Effect of Levosimendan on Low Cardiac Output Syndrome
Does preoperative levosimendan prevent postoperative low cardiac output syndrome?
Thirteen cardiac surgery centers conducted this randomized, double-blind, two-arm, parallel group, placebo-controlled trial in patients with left ventricular ejection fraction (LVEF) ≤40% who were scheduled for coronary artery bypass grafting (CABG) with cardiopulmonary bypass. The patients were assigned to a 24-hour infusion of levosimendan 0.1 µ/kg/min (n = 167) or placebo (n = 168) after induction of anesthesia in a 1:1 ratio with a deterministic dynamic allocation. They were followed during 6 months after enrollment. The study investigators hypothesized that levosimendan would reduce the composite endpoint by 15% when compared to placebo. The composite endpoint included low cardiac output syndrome with need for an inotrope infusion (i.e., dobutamine, epinephrine, norepinephrine, or milrinone) 48 hours after study drug initiation, need for an LV assist device (LVAD) or failure to wean from it at 96 hours after study drug initiation when the device was inserted preoperatively, or need for renal replacement therapy at any time postoperatively. The primary analysis was performed by the investigators on an intention-to-treat basis for all patients included in the trial except three (one withdrew consent and two refused surgery, declined further participation, and had no criteria of judgment available).
In this study, 336 patients (mean age, 68 years; 16% women) were randomized, of whom 333 completed the trial. The primary endpoint occurred in 52% of the patients (n = 87) in the levosimendan group and 61% of the patients (n = 101) in the placebo group (absolute risk difference taking into account center effect, −7% [95% CI, −17% to 3%]; p = 0.15). Among the three components of the primary endpoint, the need for catecholamine infusion beyond 48 hours of study drug initiation was the most frequent (n = 180; 54%), but was not significantly affected by levosimendan administration, with an absolute risk difference of −8% (95% CI, −18% to 1%; p = 0.09). The investigators found no interaction with EF <30%, type of surgery, and preoperative use of beta-blockers, intra-aortic balloon pump, or catecholamines in a predefined subgroup analysis. The prevalence of hypotension (57% vs. 48%), atrial fibrillation (50% vs. 40%), and other adverse events did not significantly differ between levosimendan and placebo. There was no difference in postoperative myocardial infarction between the two groups.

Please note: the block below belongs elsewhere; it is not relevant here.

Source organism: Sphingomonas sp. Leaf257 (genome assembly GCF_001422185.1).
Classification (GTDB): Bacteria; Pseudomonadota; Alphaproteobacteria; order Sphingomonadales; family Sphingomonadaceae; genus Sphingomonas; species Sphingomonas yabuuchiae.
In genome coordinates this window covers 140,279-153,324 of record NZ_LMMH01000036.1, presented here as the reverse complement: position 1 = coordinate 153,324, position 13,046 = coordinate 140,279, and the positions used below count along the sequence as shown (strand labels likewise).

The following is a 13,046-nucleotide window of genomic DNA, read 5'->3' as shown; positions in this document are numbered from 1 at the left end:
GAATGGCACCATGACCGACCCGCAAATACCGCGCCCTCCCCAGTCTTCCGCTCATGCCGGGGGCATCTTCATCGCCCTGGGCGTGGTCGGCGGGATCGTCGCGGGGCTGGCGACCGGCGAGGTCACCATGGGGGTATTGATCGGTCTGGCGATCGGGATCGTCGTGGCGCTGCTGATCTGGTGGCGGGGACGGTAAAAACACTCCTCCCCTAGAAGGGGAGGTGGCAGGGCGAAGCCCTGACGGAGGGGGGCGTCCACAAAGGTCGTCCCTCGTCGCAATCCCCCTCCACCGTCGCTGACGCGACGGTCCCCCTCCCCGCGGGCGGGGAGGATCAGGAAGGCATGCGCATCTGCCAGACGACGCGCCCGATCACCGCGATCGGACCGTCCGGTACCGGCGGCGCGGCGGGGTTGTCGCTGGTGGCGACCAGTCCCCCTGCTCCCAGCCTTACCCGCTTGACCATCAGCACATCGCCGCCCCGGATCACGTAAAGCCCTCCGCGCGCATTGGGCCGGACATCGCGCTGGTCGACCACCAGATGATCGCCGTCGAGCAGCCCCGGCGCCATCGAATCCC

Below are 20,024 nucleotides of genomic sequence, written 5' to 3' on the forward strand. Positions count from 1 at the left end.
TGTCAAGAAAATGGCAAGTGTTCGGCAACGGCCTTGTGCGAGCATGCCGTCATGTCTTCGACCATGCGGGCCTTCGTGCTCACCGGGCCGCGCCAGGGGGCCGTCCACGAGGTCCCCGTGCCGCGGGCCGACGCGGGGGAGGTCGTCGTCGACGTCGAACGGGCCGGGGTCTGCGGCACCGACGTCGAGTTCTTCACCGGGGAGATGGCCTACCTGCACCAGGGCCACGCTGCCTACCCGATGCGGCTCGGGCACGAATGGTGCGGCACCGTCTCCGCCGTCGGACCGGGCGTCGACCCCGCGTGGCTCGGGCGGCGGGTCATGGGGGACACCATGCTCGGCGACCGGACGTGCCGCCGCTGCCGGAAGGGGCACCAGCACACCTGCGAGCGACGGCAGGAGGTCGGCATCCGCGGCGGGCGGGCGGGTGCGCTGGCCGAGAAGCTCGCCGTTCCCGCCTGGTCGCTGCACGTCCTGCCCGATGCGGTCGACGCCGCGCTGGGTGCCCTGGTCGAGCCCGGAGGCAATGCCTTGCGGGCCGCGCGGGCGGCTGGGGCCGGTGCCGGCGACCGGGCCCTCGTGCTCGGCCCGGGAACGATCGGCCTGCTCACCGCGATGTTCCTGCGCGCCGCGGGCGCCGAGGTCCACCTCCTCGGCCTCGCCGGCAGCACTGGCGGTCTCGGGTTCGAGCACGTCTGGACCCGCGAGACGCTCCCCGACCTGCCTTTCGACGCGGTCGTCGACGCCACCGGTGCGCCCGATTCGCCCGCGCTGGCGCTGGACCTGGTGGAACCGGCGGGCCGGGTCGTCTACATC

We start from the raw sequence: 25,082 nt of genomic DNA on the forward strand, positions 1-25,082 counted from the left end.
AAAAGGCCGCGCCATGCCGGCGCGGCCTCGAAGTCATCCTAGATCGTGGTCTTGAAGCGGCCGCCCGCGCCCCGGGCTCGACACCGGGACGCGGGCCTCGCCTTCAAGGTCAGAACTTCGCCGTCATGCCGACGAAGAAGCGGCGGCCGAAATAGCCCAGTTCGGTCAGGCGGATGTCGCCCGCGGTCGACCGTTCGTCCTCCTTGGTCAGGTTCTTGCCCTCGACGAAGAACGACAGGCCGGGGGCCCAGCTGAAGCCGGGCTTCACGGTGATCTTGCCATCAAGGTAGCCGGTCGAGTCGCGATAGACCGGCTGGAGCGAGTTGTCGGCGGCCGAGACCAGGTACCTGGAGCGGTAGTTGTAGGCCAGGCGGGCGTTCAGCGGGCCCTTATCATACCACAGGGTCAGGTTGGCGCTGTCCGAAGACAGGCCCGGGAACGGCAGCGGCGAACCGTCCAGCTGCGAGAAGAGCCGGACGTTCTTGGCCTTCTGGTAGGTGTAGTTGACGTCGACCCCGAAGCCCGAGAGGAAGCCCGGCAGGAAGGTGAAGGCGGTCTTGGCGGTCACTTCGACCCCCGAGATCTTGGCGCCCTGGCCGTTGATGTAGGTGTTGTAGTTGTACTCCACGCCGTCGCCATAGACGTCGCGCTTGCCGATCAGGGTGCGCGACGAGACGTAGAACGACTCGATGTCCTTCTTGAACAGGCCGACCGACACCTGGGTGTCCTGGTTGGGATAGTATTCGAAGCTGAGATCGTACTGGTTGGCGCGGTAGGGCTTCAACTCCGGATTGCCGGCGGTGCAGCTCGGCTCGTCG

The authors concluded that levosimendan when compared with placebo did not result in a significant difference in the composite endpoint of prolonged catecholamine infusion, use of LV mechanical assist device, or renal replacement therapy in patients with low EF who were undergoing CABG with cardiopulmonary bypass.
This is an important study because it attempted to reduce the burden of perioperative low cardiac output in patients with low ejection undergoing CABG. These results are consistent with a recent report (the LEVO-CTS study [Levosimendan in Patients with Left Ventricular Systolic Dysfunction Undergoing Cardiac Surgery Requiring Cardiopulmonary Bypass]) in a similar cohort of patients in whom levosimendan infusion was started at anesthetic induction, a lack of significant reduction in their primary endpoint, composed of mortality at day 30; the need for mechanical assist device at day 5; the need for renal replacement therapy through day 30; and myocardial infarction through day 5. Together, these studies suggest that ‘prophylactic’ inotropes have no role in preventing postoperative low cardiac output syndrome.
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